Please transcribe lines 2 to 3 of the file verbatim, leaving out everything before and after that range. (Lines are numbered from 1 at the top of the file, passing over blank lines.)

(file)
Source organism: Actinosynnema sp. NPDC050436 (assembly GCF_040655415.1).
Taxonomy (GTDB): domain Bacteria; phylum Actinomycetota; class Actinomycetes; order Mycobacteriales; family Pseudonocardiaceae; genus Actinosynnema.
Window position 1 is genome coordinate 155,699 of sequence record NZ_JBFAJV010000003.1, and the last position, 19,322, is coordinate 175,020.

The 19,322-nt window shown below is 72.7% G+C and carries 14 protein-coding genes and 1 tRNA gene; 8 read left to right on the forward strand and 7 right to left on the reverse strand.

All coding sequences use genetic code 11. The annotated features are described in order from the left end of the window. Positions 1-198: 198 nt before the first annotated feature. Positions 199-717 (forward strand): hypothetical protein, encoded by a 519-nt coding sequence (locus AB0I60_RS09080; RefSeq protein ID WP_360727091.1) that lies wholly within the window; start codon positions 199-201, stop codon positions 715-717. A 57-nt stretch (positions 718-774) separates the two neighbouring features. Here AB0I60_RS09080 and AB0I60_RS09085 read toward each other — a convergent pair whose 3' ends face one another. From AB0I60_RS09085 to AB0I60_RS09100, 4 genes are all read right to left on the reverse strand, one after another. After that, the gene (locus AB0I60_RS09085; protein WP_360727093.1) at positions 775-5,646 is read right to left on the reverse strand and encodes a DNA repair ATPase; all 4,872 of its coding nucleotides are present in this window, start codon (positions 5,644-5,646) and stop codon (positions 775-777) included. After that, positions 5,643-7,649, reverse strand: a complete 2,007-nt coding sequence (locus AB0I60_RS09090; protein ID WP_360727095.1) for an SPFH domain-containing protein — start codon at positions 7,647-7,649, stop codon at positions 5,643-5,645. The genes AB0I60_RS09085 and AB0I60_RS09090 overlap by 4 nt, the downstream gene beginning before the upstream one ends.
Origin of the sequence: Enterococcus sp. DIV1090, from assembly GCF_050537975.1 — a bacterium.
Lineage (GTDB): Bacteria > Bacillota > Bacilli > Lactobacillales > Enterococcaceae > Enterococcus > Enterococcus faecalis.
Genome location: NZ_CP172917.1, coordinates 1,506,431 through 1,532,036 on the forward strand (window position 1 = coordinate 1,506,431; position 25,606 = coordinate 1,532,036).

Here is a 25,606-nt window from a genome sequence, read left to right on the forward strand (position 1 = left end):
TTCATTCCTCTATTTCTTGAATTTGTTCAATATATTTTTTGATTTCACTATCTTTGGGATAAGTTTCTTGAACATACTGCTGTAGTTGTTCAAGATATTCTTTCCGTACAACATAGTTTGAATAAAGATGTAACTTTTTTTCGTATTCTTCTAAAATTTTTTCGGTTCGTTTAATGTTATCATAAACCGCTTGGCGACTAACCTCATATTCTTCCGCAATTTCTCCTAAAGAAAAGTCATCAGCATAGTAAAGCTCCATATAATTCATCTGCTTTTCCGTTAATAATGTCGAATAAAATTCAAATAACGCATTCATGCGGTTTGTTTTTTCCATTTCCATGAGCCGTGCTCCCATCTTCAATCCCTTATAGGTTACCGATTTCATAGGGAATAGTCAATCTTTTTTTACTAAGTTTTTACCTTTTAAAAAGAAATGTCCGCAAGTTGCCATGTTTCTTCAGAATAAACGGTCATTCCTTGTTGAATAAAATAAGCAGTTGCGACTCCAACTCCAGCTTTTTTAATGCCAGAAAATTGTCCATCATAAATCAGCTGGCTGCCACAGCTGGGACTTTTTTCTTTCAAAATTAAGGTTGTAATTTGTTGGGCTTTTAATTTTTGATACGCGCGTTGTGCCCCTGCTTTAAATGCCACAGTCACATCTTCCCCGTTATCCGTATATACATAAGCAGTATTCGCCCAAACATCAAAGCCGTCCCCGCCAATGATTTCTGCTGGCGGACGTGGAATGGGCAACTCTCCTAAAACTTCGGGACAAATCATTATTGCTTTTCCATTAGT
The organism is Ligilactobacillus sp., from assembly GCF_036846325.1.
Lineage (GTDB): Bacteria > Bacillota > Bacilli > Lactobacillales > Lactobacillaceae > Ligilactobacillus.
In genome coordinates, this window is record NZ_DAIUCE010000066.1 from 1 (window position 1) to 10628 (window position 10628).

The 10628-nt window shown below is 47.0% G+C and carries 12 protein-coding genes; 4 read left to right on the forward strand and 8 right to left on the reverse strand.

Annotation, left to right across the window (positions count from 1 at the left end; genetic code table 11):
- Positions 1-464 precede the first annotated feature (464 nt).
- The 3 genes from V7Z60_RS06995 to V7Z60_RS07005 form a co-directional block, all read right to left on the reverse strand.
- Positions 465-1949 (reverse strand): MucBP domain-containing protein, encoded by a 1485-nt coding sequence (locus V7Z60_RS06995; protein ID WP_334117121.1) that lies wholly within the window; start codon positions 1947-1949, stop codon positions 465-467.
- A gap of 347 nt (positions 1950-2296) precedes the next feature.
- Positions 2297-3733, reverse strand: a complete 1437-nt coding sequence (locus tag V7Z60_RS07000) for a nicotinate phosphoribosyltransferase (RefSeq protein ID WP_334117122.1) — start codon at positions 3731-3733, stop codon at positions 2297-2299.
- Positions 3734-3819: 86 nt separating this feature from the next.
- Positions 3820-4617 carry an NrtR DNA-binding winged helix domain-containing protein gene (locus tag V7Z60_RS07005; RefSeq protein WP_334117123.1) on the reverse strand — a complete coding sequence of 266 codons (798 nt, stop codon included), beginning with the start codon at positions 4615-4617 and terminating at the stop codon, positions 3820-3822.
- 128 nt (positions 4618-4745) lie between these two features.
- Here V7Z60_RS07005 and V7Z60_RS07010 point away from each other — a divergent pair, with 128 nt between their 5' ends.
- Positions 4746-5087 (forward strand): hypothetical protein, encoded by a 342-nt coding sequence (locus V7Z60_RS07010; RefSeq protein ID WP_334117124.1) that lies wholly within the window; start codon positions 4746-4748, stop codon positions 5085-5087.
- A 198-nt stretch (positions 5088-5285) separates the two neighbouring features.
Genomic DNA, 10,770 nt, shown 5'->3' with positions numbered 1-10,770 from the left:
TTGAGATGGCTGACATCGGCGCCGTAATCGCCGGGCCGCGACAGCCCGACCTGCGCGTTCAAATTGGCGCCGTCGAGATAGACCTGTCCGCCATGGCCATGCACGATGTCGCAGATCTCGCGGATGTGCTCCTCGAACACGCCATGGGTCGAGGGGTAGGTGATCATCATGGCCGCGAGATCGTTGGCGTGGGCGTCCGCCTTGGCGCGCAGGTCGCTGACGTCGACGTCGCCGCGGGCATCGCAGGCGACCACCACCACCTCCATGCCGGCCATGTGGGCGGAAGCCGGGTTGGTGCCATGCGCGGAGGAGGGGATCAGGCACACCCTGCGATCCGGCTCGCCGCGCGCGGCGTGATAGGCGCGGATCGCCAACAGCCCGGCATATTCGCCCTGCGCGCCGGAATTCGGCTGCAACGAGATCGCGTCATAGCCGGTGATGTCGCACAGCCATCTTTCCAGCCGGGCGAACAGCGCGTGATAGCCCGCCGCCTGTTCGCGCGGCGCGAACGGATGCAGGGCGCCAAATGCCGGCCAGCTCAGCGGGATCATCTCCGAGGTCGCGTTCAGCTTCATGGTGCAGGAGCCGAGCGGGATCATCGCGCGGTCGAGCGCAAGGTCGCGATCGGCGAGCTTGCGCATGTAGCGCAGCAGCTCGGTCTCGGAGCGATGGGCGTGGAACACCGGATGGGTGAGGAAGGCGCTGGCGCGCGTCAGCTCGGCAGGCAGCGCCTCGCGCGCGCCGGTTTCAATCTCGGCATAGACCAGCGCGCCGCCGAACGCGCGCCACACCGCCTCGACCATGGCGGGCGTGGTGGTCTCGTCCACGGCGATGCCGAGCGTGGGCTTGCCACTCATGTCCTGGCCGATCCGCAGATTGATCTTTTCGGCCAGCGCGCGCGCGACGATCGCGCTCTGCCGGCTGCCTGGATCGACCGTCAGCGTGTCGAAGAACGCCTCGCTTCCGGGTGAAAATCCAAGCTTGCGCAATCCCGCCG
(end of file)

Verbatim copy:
Taxonomy (GTDB): domain Bacteria; phylum Actinomycetota; class Actinomycetes; order Mycobacteriales; family Pseudonocardiaceae; genus Actinosynnema.
Window position 1 is genome coordinate 155,699 of sequence record NZ_JBFAJV010000003.1, and the last position, 19,322, is coordinate 175,020.